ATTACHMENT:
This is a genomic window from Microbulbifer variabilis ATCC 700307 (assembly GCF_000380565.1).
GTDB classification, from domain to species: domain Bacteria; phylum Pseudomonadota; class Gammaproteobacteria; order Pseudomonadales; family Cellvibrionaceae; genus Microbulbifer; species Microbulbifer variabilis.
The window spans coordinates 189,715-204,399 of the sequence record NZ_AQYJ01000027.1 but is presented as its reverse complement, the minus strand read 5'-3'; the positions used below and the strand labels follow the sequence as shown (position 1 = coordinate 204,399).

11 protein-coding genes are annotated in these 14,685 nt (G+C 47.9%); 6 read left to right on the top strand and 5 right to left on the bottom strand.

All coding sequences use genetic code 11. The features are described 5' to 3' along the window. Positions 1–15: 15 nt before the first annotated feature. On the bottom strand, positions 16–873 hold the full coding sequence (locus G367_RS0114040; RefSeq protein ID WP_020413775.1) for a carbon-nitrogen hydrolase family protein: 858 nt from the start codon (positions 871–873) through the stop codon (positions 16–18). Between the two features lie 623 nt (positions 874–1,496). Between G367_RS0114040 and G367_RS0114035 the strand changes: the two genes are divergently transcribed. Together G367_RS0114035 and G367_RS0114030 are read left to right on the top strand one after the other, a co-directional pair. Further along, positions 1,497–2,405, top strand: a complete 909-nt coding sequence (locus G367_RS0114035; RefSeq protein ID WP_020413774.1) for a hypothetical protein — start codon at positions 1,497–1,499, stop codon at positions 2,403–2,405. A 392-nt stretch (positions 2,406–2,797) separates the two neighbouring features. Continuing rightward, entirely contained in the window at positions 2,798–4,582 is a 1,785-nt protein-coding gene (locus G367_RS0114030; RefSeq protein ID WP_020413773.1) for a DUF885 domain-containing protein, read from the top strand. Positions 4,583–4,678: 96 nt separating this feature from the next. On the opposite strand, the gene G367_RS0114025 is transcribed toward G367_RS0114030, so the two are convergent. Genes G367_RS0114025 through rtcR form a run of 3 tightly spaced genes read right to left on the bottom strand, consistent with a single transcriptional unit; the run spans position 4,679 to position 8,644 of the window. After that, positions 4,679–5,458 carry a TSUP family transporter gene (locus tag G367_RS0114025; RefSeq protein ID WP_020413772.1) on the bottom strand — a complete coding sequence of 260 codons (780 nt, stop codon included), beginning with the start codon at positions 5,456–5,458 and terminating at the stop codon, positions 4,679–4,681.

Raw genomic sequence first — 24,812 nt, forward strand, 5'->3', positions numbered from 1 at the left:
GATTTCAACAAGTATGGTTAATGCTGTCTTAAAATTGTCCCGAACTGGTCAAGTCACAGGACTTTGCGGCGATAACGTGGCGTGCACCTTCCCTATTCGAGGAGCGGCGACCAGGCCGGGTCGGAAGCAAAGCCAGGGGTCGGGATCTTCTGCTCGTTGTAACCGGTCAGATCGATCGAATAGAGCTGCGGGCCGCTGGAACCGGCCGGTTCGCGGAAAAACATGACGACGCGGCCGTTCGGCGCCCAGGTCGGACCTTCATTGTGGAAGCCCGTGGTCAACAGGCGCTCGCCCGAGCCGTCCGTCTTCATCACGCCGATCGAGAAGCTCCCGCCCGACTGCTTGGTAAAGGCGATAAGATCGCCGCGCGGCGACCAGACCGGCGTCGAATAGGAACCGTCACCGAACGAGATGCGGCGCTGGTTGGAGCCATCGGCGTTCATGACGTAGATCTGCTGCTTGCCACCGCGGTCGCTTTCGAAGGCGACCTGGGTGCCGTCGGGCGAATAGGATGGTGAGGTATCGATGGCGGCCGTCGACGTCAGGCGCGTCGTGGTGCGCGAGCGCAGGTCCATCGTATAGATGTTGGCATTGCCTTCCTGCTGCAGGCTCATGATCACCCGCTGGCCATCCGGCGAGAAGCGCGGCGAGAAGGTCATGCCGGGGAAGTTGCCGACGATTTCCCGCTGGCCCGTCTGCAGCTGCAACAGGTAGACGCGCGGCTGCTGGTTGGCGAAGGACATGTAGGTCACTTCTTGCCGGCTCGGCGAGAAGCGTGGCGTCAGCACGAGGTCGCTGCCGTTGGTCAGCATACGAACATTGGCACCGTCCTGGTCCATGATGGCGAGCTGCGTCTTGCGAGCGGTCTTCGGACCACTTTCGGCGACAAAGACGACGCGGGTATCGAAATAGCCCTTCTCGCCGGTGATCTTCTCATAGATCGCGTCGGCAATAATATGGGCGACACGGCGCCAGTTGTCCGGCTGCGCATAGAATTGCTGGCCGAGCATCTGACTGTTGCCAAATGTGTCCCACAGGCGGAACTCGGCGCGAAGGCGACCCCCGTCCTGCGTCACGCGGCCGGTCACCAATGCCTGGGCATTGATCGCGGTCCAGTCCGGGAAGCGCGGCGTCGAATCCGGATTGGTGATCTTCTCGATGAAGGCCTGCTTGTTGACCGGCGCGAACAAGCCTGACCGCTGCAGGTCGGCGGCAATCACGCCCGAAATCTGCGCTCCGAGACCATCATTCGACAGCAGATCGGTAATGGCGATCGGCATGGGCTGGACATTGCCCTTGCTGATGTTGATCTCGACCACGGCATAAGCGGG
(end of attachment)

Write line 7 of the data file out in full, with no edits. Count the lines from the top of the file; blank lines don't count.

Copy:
GATTTCAACAAGTATGGTTAATGCTGTCTTAAAATTGTCCCGAACTGGTCAAGTCACAGGACTTTGCGGCGATAACGTGGCGTGCACCTTCCCTATTCGAGGAGCGGCGACCAGGCCGGGTCGGAAGCAAAGCCAGGGGTCGGGATCTTCTGCTCGTTGTAACCGGTCAGATCGATCGAATAGAGCTGCGGGCCGCTGGAACCGGCCGGTTCGCGGAAAAACATGACGACGCGGCCGTTCGGCGCCCAGGTCGGACCTTCATTGTGGAAGCCCGTGGTCAACAGGCGCTCGCCCGAGCCGTCCGTCTTCATCACGCCGATCGAGAAGCTCCCGCCCGACTGCTTGGTAAAGGCGATAAGATCGCCGCGCGGCGACCAGACCGGCGTCGAATAGGAACCGTCACCGAACGAGATGCGGCGCTGGTTGGAGCCATCGGCGTTCATGACGTAGATCTGCTGCTTGCCACCGCGGTCGCTTTCGAAGGCGACCTGGGTGCCGTCGGGCGAATAGGATGGTGAGGTATCGATGGCGGCCGTCGACGTCAGGCGCGTCGTGGTGCGCGAGCGCAGGTCCATCGTATAGATGTTGGCATTGCCTTCCTGCTGCAGGCTCATGATCACCCGCTGGCCATCCGGCGAGAAGCGCGGCGAGAAGGTCATGCCGGGGAAGTTGCCGACGATTTCCCGCTGGCCCGTCTGCAGCTGCAACAGGTAGACGCGCGGCTGCTGGTTGGCGAAGGACATGTAGGTCACTTCTTGCCGGCTCGGCGAGAAGCGTGGCGTCAGCACGAGGTCGCTGCCGTTGGTCAGCATACGAACATTGGCACCGTCCTGGTCCATGATGGCGAGCTGCGTCTTGCGAGCGGTCTTCGGACCACTTTCGGCGACAAAGACGACGCGGGTATCGAAATAGCCCTTCTCGCCGGTGATCTTCTCATAGATCGCGTCGGCAATAATATGGGCGACACGGCGCCAGTTGTCCGGCTGCGCATAGAATTGCTGGCCGAGCATCTGACTGTTGCCAAATGTGTCCCACAGGCGGAACTCGGCGCGAAGGCGACCCCCGTCCTGCGTCACGCGGCCGGTCACCAATGCCTGGGCATTGATCGCGGTCCAGTCCGGGAAGCGCGGCGTCGAATCCGGATTGGTGATCTTCTCGATGAAGGCCTGCTTGTTGACCGGCGCGAACAAGCCTGACCGCTGCAGGTCGGCGGCAATCACGCCCGAAATCTGCGCTCCGAGACCATCATTCGACAGCAGATCGGTAATGGCGATCGGCATGGGCTGGACATTGCCCTTGCTGATGTTGATCTCGACCACGGCATAAGCGGG